One Didn’t Need Emotion

C.S. Lewis had an experience after the death of his wife described beautifully below. In it he details what I have experienced with some people in my life, experienced from a significant distance, a connectedness, a sense of being united though distinctly apart. My own experiences and this one thus described by Lewis with his deceased wife tell me we have much to learn about the connectedness of humanity as love and in love. It tells me we know so much with our language-dependent minds, we know so much that we have become ignorant where we need most to know intimately. We are dumbed-down by our reliance on more seemingly rational modes of connecting and communicating. And what follows hopefully describes what I mean here:

“It’s the quality of last night’s experience—not what it proves but what it was—that makes it worth putting down. It was quite incredibly unemotional. Just the impression of her mind momentarily facing my own. Mind, not “soul” as we tend to think of soul. Certainly the reverse of what is called “soulful.” Not at all like a rapturous reunion of lovers. Much more like getting a telephone call or a wire from her about some practical arrangement. Not that there was any “message” –just intelligence and attention. No sense of joy or sorrow. No love even, in our ordinary sense. No un-love. I had never in any mood imagined the dead as being so—well, so business-like. Yet there was an extreme and cheerful intimacy. An intimacy that had not passed through the sense or the emotions at all. 

If this was a throw-up from my unconscious, then my unconscious must be a far more interesting region than the depth psychologists have led me to expect. For one thing, it is apparently much less primitive than my consciousness. 

Wherever it came from, it has made a sort of spring cleaning in my mind. The dead could be like that; sheer intellects. A Greek philosopher wouldn’t have been surprised at an experience like mine. He would have expected that if anything of us remained after death it would be just that. Up to now this always seemed to me a most arid and chilling idea. The absence of emotion repelled me. But in this contact (whether real or apparent) it didn’t do anything of the sort. One didn’t need emotion. The intimacy was complete—sharply bracing and restorative too—without it. Can that intimacy be love itself—always in this life attended with emotion, not because it is itself an emotion, or needs an attendant emotion, but because our animal souls, our nervous systems, our imaginations, have to respond to it in that way? If so, how many preconceptions I must scrap! A society, a communion, of pure intelligences would not be cold, drab and comfortless. On the other hand it wouldn’t be very like what people usually mean when they use such words as “spiritual,” or “mystical,” or “holy.” It would, if I have had a glimpse, be—well, I’m almost scared at the adjectives I’d have to use. Brisk? cheerful? keen? alert? intense? wide-awake? Above all, solid. Utterly reliable. Firm. There is no nonsense about the dead. … What seemed to meet me was full of resolution.”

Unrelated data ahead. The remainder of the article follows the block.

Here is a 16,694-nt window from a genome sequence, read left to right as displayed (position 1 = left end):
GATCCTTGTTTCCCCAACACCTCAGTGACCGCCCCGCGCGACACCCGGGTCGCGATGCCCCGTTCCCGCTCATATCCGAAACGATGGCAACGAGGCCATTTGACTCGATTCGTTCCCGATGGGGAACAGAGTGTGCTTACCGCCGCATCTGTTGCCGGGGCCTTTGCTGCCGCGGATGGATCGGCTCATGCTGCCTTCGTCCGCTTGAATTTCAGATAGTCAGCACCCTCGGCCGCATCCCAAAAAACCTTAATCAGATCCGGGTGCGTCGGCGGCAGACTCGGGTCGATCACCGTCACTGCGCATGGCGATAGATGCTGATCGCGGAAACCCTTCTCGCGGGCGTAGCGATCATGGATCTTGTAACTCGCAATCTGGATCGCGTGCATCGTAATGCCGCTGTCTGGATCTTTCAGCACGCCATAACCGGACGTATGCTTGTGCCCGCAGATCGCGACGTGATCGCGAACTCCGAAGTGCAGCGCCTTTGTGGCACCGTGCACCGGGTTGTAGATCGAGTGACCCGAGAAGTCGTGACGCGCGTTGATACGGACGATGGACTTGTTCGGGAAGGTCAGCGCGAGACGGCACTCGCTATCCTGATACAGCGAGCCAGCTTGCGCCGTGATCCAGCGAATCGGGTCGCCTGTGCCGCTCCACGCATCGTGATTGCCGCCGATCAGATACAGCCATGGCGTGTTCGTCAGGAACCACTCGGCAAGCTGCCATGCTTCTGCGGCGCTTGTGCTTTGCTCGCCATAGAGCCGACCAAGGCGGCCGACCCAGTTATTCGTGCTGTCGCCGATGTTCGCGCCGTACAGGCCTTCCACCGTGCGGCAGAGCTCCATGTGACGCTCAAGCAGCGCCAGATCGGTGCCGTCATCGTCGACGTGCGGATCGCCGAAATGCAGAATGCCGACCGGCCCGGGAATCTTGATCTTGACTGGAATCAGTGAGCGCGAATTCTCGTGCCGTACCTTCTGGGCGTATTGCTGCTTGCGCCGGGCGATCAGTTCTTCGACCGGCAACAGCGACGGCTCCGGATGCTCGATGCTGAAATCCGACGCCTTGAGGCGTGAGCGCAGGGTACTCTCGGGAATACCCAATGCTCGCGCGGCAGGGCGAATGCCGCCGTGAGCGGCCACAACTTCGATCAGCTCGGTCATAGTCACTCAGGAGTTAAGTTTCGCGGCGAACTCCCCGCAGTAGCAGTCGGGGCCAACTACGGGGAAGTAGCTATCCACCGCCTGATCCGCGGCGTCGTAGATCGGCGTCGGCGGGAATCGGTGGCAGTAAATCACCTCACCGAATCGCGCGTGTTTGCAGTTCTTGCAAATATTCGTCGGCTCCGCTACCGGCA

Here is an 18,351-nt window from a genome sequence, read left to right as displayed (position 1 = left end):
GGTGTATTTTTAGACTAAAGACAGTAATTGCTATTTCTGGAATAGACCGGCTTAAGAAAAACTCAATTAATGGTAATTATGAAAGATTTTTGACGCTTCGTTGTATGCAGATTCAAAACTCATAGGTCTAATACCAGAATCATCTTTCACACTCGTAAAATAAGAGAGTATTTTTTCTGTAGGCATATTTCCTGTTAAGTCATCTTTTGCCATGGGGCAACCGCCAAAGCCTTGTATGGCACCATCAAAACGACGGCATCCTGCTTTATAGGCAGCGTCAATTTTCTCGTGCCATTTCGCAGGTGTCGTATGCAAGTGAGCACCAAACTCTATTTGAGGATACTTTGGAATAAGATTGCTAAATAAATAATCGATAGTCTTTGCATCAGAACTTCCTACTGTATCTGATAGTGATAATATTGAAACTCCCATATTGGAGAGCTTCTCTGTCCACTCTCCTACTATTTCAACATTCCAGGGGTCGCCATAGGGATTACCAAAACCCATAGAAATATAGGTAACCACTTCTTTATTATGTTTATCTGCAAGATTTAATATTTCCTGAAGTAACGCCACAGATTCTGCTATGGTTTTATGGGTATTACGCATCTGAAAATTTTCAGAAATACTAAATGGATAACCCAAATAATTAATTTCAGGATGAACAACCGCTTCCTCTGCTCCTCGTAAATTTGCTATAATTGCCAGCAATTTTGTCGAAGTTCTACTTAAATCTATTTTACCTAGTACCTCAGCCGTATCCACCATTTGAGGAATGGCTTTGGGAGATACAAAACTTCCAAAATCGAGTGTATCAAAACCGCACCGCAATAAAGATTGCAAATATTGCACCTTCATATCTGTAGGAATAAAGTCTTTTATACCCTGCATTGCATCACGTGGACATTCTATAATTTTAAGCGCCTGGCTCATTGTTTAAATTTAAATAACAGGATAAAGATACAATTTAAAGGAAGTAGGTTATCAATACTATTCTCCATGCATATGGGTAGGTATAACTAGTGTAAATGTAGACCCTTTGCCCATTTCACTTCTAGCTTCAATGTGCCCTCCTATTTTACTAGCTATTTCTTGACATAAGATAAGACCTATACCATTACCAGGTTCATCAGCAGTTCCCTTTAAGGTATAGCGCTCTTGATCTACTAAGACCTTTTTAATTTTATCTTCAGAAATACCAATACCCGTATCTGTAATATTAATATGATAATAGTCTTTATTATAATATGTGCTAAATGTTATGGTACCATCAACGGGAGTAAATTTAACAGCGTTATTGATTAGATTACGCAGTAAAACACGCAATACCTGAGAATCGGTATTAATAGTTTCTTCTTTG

C.S. Lewis A Grief Observed 

And there need be no nonsense about the alive, except the most seriously fun kind. What of this connection, this intimacy that could be love itself and that needs no words? Just how much do we actually know? And how much more alive would we be, more connected as thus described by Lewis and by my own experiences if we recognized that awareness and knowledge are two very different realities? Which one breathes the essence of intellect/soul into all we do and be? Which one grasps at an object and begs to retrieve what is already within? Awareness seems to be the step up from knowledge but doesn’t even require it. How much more potent the awareness when it is enriched by enlivened knowing?

Full of questions, no? What of emotion? How does it fit into resolution? The thing about emotion is that it takes us places, provokes, inspires to change, to choose and yet love is something independent of emotion. And it is profoundly connected to our intellect/intellgence in action. But now I ramble… 

There’s more to know deeply, more to unity in love than we’ve begun to recognize. If we can get past the trap of thinking that the heights of rapturous emotion are the route to union and love, we’ll find a deeply feeling experience of ourselves as love and begin to connect to Source and to humanity on revolutionizing levels. We’ll make those connections that truly sustain. 

On with it…  

jruthkelly © 2008, 2009

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